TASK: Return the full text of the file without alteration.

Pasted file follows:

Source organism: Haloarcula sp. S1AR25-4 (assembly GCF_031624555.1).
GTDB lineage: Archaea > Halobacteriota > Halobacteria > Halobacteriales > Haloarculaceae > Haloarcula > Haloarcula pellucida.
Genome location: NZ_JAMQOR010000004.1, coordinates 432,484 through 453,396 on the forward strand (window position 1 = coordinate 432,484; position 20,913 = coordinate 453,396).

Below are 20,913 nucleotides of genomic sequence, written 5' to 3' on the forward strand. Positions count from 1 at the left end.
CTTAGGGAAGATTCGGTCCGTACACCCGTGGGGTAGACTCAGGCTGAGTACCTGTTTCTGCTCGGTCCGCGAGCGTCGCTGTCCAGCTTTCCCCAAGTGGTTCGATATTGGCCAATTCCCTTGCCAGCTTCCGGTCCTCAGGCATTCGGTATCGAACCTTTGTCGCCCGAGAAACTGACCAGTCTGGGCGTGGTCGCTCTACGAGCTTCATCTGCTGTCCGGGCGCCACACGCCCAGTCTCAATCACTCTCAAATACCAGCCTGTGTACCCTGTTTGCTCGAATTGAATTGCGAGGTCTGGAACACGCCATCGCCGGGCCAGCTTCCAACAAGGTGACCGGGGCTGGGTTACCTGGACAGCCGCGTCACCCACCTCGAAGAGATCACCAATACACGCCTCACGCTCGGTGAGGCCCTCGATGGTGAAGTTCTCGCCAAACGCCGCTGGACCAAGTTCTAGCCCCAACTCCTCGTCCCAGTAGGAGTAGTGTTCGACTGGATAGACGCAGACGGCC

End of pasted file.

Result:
Source organism: Haloarcula sp. S1AR25-4 (assembly GCF_031624555.1).
GTDB lineage: Archaea > Halobacteriota > Halobacteria > Halobacteriales > Haloarculaceae > Haloarcula > Haloarcula pellucida.
Genome location: NZ_JAMQOR010000004.1, coordinates 432,484 through 453,396 on the forward strand (window position 1 = coordinate 432,484; position 20,913 = coordinate 453,396).

Below are 20,913 nucleotides of genomic sequence, written 5' to 3' on the forward strand. Positions count from 1 at the left end.
CTTAGGGAAGATTCGGTCCGTACACCCGTGGGGTAGACTCAGGCTGAGTACCTGTTTCTGCTCGGTCCGCGAGCGTCGCTGTCCAGCTTTCCCCAAGTGGTTCGATATTGGCCAATTCCCTTGCCAGCTTCCGGTCCTCAGGCATTCGGTATCGAACCTTTGTCGCCCGAGAAACTGACCAGTCTGGGCGTGGTCGCTCTACGAGCTTCATCTGCTGTCCGGGCGCCACACGCCCAGTCTCAATCACTCTCAAATACCAGCCTGTGTACCCTGTTTGCTCGAATTGAATTGCGAGGTCTGGAACACGCCATCGCCGGGCCAGCTTCCAACAAGGTGACCGGGGCTGGGTTACCTGGACAGCCGCGTCACCCACCTCGAAGAGATCACCAATACACGCCTCACGCTCGGTGAGGCCCTCGATGGTGAAGTTCTCGCCAAACGCCGCTGGACCAAGTTCTAGCCCCAACTCCTCGTCCCAGTAGGAGTAGTGTTCGACTGGATAGACGCAGACGGCC